Coassociation between Group B Streptococcus and Candida albicans Promotes Interactions with Vaginal Epithelium

Grace R. Pidwill, Sara Rego, Howard F. Jenkinson, Richard J. Lamont, Angela H. Nobbs*

*Corresponding author for this work

Research output: Contribution to journalArticle (Academic Journal)peer-review

21 Citations (Scopus)
285 Downloads (Pure)


Group B Streptococcus (GBS) is a leading cause of neonatal sepsis, pneumonia and meningitis worldwide. In the majority of cases, GBS is transmitted vertically from mother to neonate, making maternal vaginal colonisation a key risk factor for neonatal disease. The fungus Candida albicans is an opportunistic pathogen of the female genitourinary tract, and the causative agent of vaginal thrush. Carriage of C. albicans has been shown to be an independent risk factor for vaginal colonisation by GBS. However, the nature of interactions between these two microbes is poorly understood. This study provides evidence of a reciprocal, synergistic interplay between GBS and C. albicans that may serve to promote their co-colonisation of the vaginal mucosa. GBS strains NEM316 (serotype III) and 515 (Ia) are shown to physically interact with C. albicans, with bacteria exhibiting tropism for candidal hyphal filaments. This interaction enhances association levels of both microbes with vaginal epithelial cell line VK2/E6E7. The ability of GBS to co-associate with C. albicans is dependent upon expression of hyphal-specific adhesin Als3. In turn, expression of GBS antigen I/II family adhesins (Bsp polypeptides) facilitates this co-association and confers upon surrogate Lactococcus lactis the capacity to exhibit enhanced interactions with C. albicans on vaginal epithelium. As genitourinary tract colonisation is an essential first step in the pathogenesis of GBS and C. albicans, the co-association mechanism reported here may have important implications for risk of disease involving both of these pathogens.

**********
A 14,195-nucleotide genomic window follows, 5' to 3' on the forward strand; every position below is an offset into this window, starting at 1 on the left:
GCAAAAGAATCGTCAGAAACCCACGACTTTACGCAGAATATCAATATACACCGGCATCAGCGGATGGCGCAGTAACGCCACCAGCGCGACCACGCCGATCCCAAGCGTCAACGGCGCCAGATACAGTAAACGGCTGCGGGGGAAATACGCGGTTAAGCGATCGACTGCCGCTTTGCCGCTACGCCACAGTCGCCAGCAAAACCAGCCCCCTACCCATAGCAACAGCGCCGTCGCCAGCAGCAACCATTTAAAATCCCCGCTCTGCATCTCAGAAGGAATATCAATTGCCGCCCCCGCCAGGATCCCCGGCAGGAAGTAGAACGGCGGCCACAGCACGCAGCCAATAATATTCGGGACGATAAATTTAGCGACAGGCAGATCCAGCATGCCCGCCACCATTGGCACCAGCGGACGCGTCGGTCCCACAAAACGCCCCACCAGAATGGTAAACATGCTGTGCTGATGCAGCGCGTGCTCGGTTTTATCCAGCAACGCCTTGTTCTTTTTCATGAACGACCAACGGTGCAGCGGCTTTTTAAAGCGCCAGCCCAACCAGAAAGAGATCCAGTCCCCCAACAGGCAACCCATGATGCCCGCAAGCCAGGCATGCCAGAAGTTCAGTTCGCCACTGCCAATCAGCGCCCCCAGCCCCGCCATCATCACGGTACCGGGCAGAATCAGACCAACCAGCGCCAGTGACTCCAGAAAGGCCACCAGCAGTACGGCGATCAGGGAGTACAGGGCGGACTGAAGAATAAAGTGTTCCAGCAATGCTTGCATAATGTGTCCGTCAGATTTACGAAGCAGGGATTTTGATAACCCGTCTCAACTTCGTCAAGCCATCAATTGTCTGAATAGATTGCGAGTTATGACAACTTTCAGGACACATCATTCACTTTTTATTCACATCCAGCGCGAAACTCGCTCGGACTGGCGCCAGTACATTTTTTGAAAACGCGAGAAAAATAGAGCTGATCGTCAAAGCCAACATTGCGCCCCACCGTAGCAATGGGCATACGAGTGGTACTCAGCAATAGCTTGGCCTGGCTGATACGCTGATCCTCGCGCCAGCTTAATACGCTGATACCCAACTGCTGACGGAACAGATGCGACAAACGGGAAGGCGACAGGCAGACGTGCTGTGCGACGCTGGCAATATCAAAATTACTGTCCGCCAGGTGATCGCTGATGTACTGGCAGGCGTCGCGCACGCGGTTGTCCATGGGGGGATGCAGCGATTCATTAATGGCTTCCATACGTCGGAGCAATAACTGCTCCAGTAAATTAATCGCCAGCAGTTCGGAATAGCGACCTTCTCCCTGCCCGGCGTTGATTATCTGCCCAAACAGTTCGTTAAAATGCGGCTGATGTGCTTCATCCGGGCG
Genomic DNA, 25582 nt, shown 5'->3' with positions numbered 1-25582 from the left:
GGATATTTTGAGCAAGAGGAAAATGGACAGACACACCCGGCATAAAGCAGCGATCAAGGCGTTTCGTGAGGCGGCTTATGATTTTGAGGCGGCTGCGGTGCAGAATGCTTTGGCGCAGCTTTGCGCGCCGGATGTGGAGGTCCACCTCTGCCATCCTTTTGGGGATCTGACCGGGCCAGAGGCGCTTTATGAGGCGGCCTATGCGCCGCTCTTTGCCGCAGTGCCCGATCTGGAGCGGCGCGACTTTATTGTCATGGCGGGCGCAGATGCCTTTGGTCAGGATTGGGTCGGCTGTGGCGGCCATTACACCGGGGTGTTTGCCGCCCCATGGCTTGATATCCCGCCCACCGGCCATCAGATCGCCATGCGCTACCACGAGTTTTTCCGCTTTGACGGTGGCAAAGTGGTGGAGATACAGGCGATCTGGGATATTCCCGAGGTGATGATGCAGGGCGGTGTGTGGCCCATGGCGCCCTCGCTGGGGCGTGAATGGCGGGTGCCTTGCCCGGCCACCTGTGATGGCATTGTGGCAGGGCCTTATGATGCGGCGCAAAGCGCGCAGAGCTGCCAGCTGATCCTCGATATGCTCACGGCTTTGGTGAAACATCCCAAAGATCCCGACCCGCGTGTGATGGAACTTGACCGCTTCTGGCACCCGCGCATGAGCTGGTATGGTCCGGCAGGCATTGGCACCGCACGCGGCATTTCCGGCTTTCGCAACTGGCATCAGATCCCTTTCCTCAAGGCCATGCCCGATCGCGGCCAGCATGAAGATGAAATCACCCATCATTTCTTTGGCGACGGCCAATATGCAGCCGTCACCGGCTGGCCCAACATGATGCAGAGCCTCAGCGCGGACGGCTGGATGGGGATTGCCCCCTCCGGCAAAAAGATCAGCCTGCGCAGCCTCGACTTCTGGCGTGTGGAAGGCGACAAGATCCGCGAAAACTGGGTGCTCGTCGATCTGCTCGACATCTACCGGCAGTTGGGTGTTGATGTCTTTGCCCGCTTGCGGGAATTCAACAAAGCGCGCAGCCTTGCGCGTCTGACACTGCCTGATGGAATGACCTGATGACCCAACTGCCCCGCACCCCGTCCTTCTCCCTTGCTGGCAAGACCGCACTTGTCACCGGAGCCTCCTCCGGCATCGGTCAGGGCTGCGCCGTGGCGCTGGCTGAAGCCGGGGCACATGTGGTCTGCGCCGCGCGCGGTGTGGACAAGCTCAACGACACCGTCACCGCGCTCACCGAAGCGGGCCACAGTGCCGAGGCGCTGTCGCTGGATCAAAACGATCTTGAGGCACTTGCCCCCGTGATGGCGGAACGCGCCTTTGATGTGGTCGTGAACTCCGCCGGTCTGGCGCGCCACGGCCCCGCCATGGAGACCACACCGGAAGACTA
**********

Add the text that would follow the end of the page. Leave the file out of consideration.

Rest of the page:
Original languageEnglish
Article numbere00669-17
Number of pages18
JournalInfection and Immunity
Issue number4
Early online date16 Jan 2018
Publication statusPublished - Apr 2018


  • Adhesins
  • Candida albicans
  • Cocolonization
  • Polymicrobial interactions
  • Streptococcus agalactiae
  • Vaginal epithelium


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